[At this point in the story, I couldn’t stop thinking about this animated movie from 1992 that I absolutely LOVED even though actually it was probably pretty dumb: FernGully: The Last Rainforest.  It was all about fairies living in a rainforest, and this one fairy in particular who accidentally shrinks a logger (voiced by Christian Slater) and then they fall in love and he realizes that his logging company was terrible and they fight to protect the rainforest. Specifically, Craig’s story reminded me of the villain in this story, Hexxus, an embodiment of human pollution released by the loggers chopping down the trees. He was scary.]

The Keelers knew that even as they established a vineyard, they wanted to hold themselves to the highest possible standard in their farming practices. They brought in experts on all the major certifications to educate them on organics and sustainability, ultimately deciding that biodynamics best embodied their own guiding principles. Also, they thought it was pretty fun.

Seriously, mad respect for that decision, because a biodynamic certification is not an easy thing to obtain. It’s actually the strictest of all the available certifications in the US, encompassing all organic requirements plus adding a whole bunch of others. When they got started, they were pretty much told that they were crazy for doing it, on the grounds that it was expensive and wouldn’t result in any actual financial rewards. Craig’s response? “It doesn’t always have to.”

And that, my friends, is integrity.

Keeler Biodynamic Basics: What it looks like on the ground

I could probably write a book about all the amazing things the Keelers are doing, but I’ll do my best to summarize. As a Demeter-certified farm, a key part of their biodynamic farming is the relatively small piece of their land that is actually growing grapes: with a goal of 60 acres planted, it’s just over a quarter of their total property, and that’s a deliberate decision called “polyculture farming.”

Polyculture farming is applied to mimic the kind of functioning you see in a natural ecosystem by diverse plant and management techniques to produce the best products possible in an environmentally sound way—not packing the land full of vines to grow the most grapes. It also means cultivating an appropriate balance with other life, such as maintaining insectaries for native insect life, or installing special perches throughout the vineyard for owls and hawks that will hunt harmful rodents--I'm sure the Keelers DIY-ed those too. Also doggos.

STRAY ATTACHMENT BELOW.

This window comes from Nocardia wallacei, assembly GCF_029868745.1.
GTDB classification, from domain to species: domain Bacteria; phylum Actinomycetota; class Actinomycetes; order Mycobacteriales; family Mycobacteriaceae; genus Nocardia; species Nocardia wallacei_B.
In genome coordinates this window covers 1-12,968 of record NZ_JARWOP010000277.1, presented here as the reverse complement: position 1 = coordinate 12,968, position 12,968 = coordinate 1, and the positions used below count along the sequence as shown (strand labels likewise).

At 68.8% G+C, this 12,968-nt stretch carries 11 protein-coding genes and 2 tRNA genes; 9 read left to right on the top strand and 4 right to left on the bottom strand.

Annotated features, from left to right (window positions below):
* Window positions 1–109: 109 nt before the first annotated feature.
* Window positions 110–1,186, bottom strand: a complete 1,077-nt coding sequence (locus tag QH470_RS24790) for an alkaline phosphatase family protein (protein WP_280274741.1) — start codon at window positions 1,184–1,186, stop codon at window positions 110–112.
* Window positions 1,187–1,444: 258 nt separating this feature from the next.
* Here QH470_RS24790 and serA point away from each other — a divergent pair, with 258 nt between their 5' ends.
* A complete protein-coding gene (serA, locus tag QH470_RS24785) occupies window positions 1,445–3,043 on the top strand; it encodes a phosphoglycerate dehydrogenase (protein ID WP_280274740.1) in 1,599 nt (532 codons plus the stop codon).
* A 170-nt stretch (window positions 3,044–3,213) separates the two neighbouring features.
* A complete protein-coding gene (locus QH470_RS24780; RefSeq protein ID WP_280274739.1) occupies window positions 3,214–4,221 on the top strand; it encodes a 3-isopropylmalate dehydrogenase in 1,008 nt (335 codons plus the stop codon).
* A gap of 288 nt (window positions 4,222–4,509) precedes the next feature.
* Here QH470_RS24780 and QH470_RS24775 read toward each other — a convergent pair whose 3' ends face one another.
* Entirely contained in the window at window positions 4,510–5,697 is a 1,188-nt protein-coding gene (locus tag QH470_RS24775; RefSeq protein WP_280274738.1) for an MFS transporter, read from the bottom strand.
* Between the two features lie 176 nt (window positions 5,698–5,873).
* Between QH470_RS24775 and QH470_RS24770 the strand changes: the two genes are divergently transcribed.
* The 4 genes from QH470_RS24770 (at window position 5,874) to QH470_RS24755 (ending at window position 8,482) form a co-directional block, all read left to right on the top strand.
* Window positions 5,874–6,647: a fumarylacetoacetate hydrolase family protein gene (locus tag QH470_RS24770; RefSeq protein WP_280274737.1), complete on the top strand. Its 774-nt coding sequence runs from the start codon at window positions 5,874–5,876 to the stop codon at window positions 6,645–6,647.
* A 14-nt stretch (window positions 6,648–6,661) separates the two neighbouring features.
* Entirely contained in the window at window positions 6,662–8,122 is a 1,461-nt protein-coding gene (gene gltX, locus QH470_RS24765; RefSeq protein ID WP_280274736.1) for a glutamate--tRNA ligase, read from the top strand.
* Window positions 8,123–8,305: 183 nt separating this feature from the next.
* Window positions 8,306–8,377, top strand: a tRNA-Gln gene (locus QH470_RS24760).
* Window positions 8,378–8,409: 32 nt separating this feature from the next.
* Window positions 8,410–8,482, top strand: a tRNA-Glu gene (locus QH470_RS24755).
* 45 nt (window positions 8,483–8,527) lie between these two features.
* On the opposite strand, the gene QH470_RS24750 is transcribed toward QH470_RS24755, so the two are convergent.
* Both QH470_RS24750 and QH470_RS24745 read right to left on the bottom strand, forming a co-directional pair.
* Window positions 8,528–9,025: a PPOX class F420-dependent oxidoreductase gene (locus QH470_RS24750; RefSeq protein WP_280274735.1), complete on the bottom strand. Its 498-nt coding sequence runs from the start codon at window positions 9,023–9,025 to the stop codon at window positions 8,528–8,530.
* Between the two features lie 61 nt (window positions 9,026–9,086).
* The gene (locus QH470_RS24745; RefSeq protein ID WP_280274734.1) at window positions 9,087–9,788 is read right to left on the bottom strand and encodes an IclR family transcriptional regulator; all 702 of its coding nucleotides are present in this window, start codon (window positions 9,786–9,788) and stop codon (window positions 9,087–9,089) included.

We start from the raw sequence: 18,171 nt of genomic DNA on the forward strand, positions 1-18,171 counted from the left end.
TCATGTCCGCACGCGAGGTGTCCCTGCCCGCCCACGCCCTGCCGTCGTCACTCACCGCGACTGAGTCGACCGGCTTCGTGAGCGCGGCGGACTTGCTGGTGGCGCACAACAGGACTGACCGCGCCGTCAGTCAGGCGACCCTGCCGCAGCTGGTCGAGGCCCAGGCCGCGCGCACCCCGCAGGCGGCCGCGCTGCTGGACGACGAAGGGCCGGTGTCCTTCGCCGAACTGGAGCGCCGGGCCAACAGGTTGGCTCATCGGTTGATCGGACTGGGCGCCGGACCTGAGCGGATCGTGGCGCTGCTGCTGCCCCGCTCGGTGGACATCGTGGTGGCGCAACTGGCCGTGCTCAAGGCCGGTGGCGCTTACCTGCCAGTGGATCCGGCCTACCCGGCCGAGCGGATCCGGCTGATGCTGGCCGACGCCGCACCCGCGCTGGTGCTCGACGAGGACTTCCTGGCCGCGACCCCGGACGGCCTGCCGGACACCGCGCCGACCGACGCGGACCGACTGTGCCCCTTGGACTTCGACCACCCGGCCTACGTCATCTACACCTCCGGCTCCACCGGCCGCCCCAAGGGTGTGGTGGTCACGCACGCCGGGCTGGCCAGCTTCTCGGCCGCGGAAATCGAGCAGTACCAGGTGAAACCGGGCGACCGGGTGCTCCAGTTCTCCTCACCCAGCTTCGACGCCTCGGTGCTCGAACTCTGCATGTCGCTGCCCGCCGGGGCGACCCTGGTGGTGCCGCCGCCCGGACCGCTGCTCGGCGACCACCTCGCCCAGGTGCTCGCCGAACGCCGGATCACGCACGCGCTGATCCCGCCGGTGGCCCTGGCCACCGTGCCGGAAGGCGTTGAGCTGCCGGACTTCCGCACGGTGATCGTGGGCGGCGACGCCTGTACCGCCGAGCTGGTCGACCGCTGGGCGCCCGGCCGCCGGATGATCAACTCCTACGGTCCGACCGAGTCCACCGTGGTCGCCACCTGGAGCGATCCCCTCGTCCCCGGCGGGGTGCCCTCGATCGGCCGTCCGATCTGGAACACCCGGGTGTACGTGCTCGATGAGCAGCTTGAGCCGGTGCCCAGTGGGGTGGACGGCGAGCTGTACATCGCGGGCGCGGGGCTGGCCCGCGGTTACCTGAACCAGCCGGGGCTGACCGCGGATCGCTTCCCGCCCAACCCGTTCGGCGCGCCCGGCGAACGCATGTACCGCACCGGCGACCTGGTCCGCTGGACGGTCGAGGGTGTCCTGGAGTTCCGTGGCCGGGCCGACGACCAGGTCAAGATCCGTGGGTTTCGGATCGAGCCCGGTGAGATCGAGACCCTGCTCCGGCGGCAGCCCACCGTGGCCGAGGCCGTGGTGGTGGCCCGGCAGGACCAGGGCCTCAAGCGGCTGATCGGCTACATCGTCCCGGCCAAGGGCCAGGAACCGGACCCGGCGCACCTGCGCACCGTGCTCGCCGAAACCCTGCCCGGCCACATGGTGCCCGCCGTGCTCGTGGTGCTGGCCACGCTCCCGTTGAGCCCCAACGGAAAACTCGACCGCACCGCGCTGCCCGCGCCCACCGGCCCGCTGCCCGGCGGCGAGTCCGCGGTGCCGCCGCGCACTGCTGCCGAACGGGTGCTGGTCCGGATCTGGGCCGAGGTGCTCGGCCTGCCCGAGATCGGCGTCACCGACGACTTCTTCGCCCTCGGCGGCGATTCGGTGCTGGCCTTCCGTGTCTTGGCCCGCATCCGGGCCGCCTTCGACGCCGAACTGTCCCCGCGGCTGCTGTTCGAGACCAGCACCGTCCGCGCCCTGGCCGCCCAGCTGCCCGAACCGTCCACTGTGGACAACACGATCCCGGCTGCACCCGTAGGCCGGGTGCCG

Let’s not forget about the 86 acres of land that the Keelers have turned into an Oregon white oak sanctuary. The Oregon white oak is a highly endangered deciduous oak varietal, one of only four native to the West Coast, whose population has dwindled to less than 10% of its original spread. The Keelers have joined a preservation initiative with the goal of reverting this land back to the white oak’s natural habitat, clearing out invasive plant life and encouraging repopulation of beneficial native flora and fauna. It’s a massive undertaking, and one the Keelers are passionate about as a means of symbolically giving back from the wood industry’s destructive practices.

This is not your average wine, and that’s how they want it

This is a good moment for me to explain the importance of these Sip Wines Winelights. Sure, we want to introduce our winery partners to you and tell their stories, but it’s not just so you can get to know them. These stories are also critically important in understanding the wine you’re buying, what sets it apart--and in many instances what makes it more expensive. This is not mass-produced wine. The Keelers are making wine in a very laborious, environmentally and socially conscious way, and they’re producing wine of a caliber that most wine drinkers have never experienced. Basically, they’re making special wine, and they’re doing it on purpose.

When you buy a bottle of Keeler wine, you’re buying a wine whose existence is a manifestation of the Willamette Valley habitat. It’s a do-no-harm wine, not only for the environment but also for you, the consumer, because you can drink it knowing that it was made through natural processes without harmful chemicals or other additives. Each bottle is made deliberately and thoughtfully, and the taste reflects that.

I know this to be true because I’ve had a bottle, and I’ll say this as well: I did not want to share it. My best advice is, if you buy a bottle, think carefully about saving it for your next party of one before you open it. And enjoy!